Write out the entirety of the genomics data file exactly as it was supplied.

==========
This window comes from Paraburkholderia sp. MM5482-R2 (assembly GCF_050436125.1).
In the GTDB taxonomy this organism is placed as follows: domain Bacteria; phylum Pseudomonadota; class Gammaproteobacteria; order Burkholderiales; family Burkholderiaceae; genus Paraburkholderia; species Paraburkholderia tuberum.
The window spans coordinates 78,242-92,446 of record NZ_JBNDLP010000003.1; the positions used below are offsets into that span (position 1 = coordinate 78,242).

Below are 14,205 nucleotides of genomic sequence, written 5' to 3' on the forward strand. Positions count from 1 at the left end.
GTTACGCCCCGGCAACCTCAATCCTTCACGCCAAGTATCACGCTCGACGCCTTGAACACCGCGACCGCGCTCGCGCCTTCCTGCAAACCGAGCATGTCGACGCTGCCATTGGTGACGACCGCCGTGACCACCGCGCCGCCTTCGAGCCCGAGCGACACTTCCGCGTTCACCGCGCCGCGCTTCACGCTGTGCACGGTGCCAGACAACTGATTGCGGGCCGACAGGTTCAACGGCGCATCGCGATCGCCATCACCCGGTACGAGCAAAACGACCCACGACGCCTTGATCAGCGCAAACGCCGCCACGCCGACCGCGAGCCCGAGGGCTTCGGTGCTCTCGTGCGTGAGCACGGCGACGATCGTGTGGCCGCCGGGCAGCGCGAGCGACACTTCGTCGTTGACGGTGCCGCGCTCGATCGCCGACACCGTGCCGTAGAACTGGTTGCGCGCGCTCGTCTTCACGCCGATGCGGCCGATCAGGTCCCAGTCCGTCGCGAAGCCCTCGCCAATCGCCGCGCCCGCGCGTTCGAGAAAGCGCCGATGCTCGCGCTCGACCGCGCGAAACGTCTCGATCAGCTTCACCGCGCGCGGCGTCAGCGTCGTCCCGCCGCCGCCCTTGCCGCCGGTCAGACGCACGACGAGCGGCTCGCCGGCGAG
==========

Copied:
This window comes from Paraburkholderia sp. MM5482-R2 (assembly GCF_050436125.1).
In the GTDB taxonomy this organism is placed as follows: domain Bacteria; phylum Pseudomonadota; class Gammaproteobacteria; order Burkholderiales; family Burkholderiaceae; genus Paraburkholderia; species Paraburkholderia tuberum.
The window spans coordinates 78,242-92,446 of record NZ_JBNDLP010000003.1; the positions used below are offsets into that span (position 1 = coordinate 78,242).

Below are 14,205 nucleotides of genomic sequence, written 5' to 3' on the forward strand. Positions count from 1 at the left end.
GTTACGCCCCGGCAACCTCAATCCTTCACGCCAAGTATCACGCTCGACGCCTTGAACACCGCGACCGCGCTCGCGCCTTCCTGCAAACCGAGCATGTCGACGCTGCCATTGGTGACGACCGCCGTGACCACCGCGCCGCCTTCGAGCCCGAGCGACACTTCCGCGTTCACCGCGCCGCGCTTCACGCTGTGCACGGTGCCAGACAACTGATTGCGGGCCGACAGGTTCAACGGCGCATCGCGATCGCCATCACCCGGTACGAGCAAAACGACCCACGACGCCTTGATCAGCGCAAACGCCGCCACGCCGACCGCGAGCCCGAGGGCTTCGGTGCTCTCGTGCGTGAGCACGGCGACGATCGTGTGGCCGCCGGGCAGCGCGAGCGACACTTCGTCGTTGACGGTGCCGCGCTCGATCGCCGACACCGTGCCGTAGAACTGGTTGCGCGCGCTCGTCTTCACGCCGATGCGGCCGATCAGGTCCCAGTCCGTCGCGAAGCCCTCGCCAATCGCCGCGCCCGCGCGTTCGAGAAAGCGCCGATGCTCGCGCTCGACCGCGCGAAACGTCTCGATCAGCTTCACCGCGCGCGGCGTCAGCGTCGTCCCGCCGCCGCCCTTGCCGCCGGTCAGACGCACGACGAGCGGCTCGCCGGCGAG